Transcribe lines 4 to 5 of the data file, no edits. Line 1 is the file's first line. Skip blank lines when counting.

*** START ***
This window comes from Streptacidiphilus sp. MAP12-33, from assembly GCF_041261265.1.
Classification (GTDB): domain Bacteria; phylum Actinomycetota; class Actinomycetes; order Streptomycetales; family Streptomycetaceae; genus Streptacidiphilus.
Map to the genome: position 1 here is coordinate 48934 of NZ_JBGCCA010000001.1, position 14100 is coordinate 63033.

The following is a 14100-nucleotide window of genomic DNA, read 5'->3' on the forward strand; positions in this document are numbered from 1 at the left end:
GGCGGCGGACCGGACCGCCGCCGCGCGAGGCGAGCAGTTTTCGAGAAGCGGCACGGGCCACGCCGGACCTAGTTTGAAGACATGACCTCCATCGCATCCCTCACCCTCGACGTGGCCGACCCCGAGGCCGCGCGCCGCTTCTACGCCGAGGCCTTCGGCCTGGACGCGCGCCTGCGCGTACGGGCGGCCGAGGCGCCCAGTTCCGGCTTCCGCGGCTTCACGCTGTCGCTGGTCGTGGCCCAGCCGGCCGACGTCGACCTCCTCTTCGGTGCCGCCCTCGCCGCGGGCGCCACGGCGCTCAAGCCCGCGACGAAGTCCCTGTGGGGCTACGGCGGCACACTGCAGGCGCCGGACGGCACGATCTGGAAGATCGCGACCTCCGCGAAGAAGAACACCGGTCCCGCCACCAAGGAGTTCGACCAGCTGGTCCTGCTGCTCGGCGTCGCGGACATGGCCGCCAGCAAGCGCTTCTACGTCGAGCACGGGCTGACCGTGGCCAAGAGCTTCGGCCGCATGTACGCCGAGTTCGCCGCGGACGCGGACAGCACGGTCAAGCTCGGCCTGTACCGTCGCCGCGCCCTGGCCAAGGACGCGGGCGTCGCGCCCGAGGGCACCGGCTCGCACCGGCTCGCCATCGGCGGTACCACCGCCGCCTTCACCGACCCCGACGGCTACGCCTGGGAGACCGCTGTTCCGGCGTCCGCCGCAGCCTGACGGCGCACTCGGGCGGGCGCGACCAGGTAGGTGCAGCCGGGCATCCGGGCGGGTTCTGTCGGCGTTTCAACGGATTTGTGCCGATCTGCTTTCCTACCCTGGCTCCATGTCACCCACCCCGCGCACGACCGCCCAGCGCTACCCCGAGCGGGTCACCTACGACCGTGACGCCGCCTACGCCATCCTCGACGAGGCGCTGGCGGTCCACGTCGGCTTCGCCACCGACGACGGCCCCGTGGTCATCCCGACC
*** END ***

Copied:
The following is a 14100-nucleotide window of genomic DNA, read 5'->3' on the forward strand; positions in this document are numbered from 1 at the left end:
GGCGGCGGACCGGACCGCCGCCGCGCGAGGCGAGCAGTTTTCGAGAAGCGGCACGGGCCACGCCGGACCTAGTTTGAAGACATGACCTCCATCGCATCCCTCACCCTCGACGTGGCCGACCCCGAGGCCGCGCGCCGCTTCTACGCCGAGGCCTTCGGCCTGGACGCGCGCCTGCGCGTACGGGCGGCCGAGGCGCCCAGTTCCGGCTTCCGCGGCTTCACGCTGTCGCTGGTCGTGGCCCAGCCGGCCGACGTCGACCTCCTCTTCGGTGCCGCCCTCGCCGCGGGCGCCACGGCGCTCAAGCCCGCGACGAAGTCCCTGTGGGGCTACGGCGGCACACTGCAGGCGCCGGACGGCACGATCTGGAAGATCGCGACCTCCGCGAAGAAGAACACCGGTCCCGCCACCAAGGAGTTCGACCAGCTGGTCCTGCTGCTCGGCGTCGCGGACATGGCCGCCAGCAAGCGCTTCTACGTCGAGCACGGGCTGACCGTGGCCAAGAGCTTCGGCCGCATGTACGCCGAGTTCGCCGCGGACGCGGACAGCACGGTCAAGCTCGGCCTGTACCGTCGCCGCGCCCTGGCCAAGGACGCGGGCGTCGCGCCCGAGGGCACCGGCTCGCACCGGCTCGCCATCGGCGGTACCACCGCCGCCTTCACCGACCCCGACGGCTACGCCTGGGAGACCGCTGTTCCGGCGTCCGCCGCAGCCTGACGGCGCACTCGGGCGGGCGCGACCAGGTAGGTGCAGCCGGGCATCCGGGCGGGTTCTGTCGGCGTTTCAACGGATTTGTGCCGATCTGCTTTCCTACCCTGGCTCCATGTCACCCACCCCGCGCACGACCGCCCAGCGCTACCCCGAGCGGGTCACCTACGACCGTGACGCCGCCTACGCCATCCTCGACGAGGCGCTGGCGGTCCACGTCGGCTTCGCCACCGACGACGGCCCCGTGGTCATCCCGACC